[007] The present teachings meet one or more of the present needs by providing an article, wherein: the item to be insulated is a cabin of a vehicle; the external heat radiates from an engine bay; the article is temperature resistant and temperature absorbent at a temperature range of about -30° C to about 350°; the fibrous matrix includes fibers selected from polyester (PET), polyacrylonitrile (PAN), oxidized polyacrylonitrile (Ox-PAN, OPAN, or PANOX), aramid, olefin, polyamide, imide, polyetherketone (PEK), polyetheretherketone (PEEK), polyethylene succinate) (PES), mineral, ceramic, natural, another inorganic fiber, or another polymeric fiber; the lofted fibrous material is selected from polyester (PET), polyacrylonitrile (PAN), oxidized polyacrylonitrile (Ox-PAN, OPAN, or PANOX), aramid, olefin, polyamide, imide, polyetherketone (PEK), polyetheretherketone (PEEK), polyethylene succinate) (PES), mineral, ceramic, natural, another inorganic fiber, or another polymeric fiber; the article further comprises one or more IR reflective layers disposed on one or more exterior surfaces of the article; the one or more molded material layers are thermoformed; one or more air pockets are located between the one or more nonwoven material layers and the one or more molded material layers; the one or more nonwoven materials and the one or more molded materials are secured to one another via stitching to form the article; the article is flexible, formable, or both; the lofted fibrous material is generally vertically or near-vertically oriented; the fibrous matrix includes fibers that are generally vertically or near-vertically oriented; the lofted fibrous material and the fibrous matrix are made from generally the same fibers; the lofted fibrous material and the fibrous matrix are made from different fibers; at least one of the one or more molded material layers is a fiber cement layer; the article includes at least two abutting nonwoven material layers sandwiched between at least two molded material layers; the article is non-toxic; the article is burn resistant; the one or more IR reflective layers are aluminum laminated glass cloth, aluminum foil, or both; the one or more nonwoven material layers and the one or more molded material layers each have a thickness of no greater than 50 mm; the fibers of the lofted fibrous material have a weight of about 400 to about 800 GSM; the fibers of the fibrous matrix have a weight of about 200 to about 400 GSM; or a combination thereof. [008] The present teachings meet one or more of the present needs by providing: a material having improved thermal insulation to maintain a temperature of a desired area; a fibrous material that absorbs excessive heat from an area; a material that can effectively transfer absorbed heat from a desired area; a fibrous material having improved air circulation for excessive heat absorbed by the fibrous material; a material that can be adapted for a variety of applications across one or more industries; a material that is flexible, moldable, or both to form to one or more desired application; or a combination thereof.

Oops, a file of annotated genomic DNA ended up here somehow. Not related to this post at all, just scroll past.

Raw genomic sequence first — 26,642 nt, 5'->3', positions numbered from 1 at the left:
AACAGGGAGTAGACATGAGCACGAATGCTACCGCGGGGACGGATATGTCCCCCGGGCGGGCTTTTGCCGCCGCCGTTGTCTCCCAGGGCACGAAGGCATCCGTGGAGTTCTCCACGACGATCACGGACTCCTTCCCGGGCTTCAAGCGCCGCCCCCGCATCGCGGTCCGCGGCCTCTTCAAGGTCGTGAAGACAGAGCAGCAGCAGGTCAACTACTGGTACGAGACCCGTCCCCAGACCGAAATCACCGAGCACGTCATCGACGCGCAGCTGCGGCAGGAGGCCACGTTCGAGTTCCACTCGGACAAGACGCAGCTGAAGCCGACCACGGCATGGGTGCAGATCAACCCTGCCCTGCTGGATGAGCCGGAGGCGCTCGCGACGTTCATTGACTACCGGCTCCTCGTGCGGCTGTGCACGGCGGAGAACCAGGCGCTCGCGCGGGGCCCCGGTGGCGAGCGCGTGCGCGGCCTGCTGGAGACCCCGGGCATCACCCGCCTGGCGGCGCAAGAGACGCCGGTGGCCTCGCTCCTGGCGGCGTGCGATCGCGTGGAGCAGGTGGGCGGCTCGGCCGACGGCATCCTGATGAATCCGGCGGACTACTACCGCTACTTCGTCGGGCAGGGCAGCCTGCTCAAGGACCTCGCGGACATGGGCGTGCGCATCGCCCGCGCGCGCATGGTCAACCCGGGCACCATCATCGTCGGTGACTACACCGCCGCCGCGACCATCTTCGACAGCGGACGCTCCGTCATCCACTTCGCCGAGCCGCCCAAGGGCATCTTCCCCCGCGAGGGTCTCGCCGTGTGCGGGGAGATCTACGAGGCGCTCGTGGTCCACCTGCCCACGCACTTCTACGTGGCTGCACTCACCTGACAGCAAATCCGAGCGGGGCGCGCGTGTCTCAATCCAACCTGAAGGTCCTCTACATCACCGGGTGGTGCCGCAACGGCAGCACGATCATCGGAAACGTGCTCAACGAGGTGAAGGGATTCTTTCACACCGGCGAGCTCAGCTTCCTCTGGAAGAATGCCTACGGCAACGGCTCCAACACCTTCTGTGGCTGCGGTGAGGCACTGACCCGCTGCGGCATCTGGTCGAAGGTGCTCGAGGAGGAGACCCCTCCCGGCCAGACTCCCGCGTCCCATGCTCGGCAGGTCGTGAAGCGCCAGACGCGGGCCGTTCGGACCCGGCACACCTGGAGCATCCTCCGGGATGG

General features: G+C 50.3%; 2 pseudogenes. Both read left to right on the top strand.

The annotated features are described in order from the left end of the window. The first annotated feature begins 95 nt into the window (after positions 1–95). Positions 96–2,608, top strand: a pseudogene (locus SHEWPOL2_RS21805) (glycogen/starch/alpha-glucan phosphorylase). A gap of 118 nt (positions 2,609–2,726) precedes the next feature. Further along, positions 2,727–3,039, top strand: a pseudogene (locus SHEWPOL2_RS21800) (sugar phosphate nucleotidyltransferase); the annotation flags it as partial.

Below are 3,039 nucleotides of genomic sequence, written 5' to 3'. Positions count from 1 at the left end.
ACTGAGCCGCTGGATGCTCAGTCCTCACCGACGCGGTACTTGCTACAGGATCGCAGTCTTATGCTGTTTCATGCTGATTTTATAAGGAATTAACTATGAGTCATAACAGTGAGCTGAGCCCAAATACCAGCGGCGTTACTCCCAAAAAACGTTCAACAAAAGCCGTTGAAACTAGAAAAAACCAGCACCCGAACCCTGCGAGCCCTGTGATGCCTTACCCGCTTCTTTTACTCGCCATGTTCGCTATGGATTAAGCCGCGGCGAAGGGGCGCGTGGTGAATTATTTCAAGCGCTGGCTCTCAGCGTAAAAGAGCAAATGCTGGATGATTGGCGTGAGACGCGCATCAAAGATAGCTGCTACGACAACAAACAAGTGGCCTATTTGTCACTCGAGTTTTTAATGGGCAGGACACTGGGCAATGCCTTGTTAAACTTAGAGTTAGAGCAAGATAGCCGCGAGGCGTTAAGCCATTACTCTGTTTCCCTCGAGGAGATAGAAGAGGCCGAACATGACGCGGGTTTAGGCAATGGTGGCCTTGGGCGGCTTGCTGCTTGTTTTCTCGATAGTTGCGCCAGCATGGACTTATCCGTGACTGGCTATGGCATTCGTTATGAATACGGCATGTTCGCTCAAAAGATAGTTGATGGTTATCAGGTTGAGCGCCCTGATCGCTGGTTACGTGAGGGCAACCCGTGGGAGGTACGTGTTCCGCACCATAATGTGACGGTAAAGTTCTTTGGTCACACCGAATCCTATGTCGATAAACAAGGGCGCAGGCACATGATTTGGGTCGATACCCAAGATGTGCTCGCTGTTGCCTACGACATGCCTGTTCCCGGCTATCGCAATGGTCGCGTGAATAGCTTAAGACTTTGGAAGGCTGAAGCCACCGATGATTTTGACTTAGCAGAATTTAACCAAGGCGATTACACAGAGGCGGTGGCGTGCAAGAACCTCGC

BRIEF DESCRIPTION OF THE DRAWINGS [009] FIG. 1 is a cross-section of a multi-layered fibrous article.

[0010] FIG. 2 is a cross-section of a multi-layered fibrous article.

[0011] FIG. 3 is a cross-section of a multi-layered fibrous article.

[0012] FIG. 4 is a top-down view of a fibrous article.

DETAILED DESCRIPTION

[0013] The explanations and illustrations presented herein are intended to acquaint others skilled in the art with the teachings, its principles, and its practical application. Those skilled in the art may adapt and apply the teachings in its numerous forms, as may be best suited to the requirements of a particular use. Accordingly, the specific embodiments of the present teachings as set forth are not intended as being exhaustive or limiting of the teachings. The scope of the teachings should, therefore, be determined not with reference to the description herein, but should instead be determined with reference to the appended claims, along with the full scope of equivalents to which such claims are entitled. The disclosures of all articles and references, including patent applications and publications, are incorporated by reference for all purposes. Other combinations are also possible as will be gleaned from the following claims, which are also hereby incorporated by reference into this written description. [0014] Insulation materials, structural materials, acoustic absorption materials, or a combination thereof may have a wide range of applications, such as in automotive applications, aviation applications, commercial vehicle engine compartments, in-cab areas, construction equipment, agricultural applications, flooring, floormate underlayments, and heating, ventilation and air conditioning (HVAC) applications. These materials may also be used for machinery and equipment insulation, motor vehicle insulation, domestic appliance insulation, and commercial wall and ceiling panel insulation. For example, insulation materials may be used in an engine cavity or along a floor of a vehicle cabin. These materials may also provide other benefits, such as sound absorption, compression resiliency, stiffness, desired structural properties, protection (e.g., to an item around which the insulation material is located), or a combination thereof. These materials may also serve as a sound attenuation material in an aircraft or a vehicle, attenuating sound originating from outside a cabin and propagating toward the inside of the cabin.